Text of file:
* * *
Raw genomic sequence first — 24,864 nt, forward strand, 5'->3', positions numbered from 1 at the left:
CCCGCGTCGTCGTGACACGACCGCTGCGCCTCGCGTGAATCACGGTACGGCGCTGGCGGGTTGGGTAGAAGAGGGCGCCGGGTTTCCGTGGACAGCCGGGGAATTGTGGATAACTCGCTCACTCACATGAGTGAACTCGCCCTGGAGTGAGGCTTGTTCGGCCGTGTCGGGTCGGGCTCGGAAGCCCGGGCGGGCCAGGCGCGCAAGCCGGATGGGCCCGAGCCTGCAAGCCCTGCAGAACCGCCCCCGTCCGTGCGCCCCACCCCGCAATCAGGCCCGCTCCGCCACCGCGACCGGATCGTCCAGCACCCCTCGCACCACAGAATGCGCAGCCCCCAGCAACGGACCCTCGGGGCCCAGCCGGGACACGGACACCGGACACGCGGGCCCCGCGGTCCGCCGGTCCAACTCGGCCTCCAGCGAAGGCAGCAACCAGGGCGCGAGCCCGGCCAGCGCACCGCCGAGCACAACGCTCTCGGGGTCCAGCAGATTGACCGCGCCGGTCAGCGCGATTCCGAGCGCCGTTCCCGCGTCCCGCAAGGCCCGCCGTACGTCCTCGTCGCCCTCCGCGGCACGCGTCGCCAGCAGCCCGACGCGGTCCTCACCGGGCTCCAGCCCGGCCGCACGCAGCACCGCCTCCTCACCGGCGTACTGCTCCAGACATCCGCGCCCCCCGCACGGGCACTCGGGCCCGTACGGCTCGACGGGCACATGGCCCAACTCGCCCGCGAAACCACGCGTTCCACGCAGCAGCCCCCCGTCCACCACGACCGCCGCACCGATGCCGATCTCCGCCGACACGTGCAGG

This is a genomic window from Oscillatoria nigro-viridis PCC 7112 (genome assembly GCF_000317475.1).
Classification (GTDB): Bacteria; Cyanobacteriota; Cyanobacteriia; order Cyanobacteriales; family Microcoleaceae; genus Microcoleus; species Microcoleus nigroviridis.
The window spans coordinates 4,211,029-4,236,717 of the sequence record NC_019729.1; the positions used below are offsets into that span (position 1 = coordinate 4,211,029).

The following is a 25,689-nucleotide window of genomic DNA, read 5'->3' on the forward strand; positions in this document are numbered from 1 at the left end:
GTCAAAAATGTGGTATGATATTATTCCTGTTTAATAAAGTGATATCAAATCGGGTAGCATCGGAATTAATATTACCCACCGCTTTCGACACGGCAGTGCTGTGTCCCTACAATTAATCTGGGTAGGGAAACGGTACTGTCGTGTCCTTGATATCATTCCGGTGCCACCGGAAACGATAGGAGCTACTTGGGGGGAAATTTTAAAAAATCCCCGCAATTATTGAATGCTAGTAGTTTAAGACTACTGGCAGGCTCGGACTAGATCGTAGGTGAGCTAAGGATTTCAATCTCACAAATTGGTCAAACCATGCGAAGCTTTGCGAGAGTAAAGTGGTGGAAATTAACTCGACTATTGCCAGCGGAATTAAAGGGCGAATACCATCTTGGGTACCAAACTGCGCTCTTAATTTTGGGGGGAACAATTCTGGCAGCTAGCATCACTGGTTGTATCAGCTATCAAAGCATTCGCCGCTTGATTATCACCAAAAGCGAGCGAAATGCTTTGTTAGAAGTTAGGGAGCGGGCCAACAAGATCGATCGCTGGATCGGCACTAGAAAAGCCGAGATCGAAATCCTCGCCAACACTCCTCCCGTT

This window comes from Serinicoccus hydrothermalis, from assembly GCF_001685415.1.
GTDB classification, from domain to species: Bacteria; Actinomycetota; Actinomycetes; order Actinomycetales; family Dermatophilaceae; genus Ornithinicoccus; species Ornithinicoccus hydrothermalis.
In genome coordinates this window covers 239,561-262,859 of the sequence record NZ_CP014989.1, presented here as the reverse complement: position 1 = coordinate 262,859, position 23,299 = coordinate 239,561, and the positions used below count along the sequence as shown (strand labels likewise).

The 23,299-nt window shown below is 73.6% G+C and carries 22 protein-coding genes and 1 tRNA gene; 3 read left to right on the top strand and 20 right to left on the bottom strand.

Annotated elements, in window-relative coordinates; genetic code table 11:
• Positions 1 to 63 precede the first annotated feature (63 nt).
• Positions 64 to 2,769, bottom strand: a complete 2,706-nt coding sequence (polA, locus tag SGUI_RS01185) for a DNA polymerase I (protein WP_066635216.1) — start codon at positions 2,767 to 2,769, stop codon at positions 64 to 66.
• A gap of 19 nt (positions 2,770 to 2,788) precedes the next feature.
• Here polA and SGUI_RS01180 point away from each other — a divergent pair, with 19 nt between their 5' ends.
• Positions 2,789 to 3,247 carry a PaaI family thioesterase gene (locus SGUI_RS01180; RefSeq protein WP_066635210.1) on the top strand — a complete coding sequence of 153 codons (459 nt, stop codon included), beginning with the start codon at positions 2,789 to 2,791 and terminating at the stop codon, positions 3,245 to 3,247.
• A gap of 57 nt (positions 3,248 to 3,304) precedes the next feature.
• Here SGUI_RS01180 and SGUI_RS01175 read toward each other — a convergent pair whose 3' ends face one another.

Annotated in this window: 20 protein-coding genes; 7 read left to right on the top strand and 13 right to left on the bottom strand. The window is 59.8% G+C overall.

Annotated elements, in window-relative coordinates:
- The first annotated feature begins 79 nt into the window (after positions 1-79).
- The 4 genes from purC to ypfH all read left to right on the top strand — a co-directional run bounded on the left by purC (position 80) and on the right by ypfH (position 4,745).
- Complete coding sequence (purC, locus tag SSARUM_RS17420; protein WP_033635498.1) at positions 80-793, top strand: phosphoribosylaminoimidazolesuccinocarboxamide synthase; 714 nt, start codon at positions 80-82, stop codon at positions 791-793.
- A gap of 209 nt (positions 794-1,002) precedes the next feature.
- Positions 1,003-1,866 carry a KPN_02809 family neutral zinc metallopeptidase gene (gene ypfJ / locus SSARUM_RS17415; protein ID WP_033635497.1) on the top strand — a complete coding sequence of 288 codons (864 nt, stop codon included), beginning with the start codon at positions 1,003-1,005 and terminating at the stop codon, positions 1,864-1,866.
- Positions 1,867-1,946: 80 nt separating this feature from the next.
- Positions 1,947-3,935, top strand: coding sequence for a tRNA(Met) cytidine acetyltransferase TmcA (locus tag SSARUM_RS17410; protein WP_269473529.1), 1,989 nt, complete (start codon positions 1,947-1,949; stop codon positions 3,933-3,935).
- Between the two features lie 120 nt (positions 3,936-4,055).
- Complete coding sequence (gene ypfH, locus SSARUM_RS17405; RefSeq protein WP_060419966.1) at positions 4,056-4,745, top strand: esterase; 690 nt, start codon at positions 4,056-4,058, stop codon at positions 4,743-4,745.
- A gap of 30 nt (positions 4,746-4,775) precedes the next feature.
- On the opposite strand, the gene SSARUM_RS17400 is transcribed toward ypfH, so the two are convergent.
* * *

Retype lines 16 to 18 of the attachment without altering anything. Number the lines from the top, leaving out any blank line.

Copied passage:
• Here polA and SGUI_RS01180 point away from each other — a divergent pair, with 19 nt between their 5' ends.
• Positions 2,789 to 3,247 carry a PaaI family thioesterase gene (locus SGUI_RS01180; RefSeq protein WP_066635210.1) on the top strand — a complete coding sequence of 153 codons (459 nt, stop codon included), beginning with the start codon at positions 2,789 to 2,791 and terminating at the stop codon, positions 3,245 to 3,247.
• A gap of 57 nt (positions 3,248 to 3,304) precedes the next feature.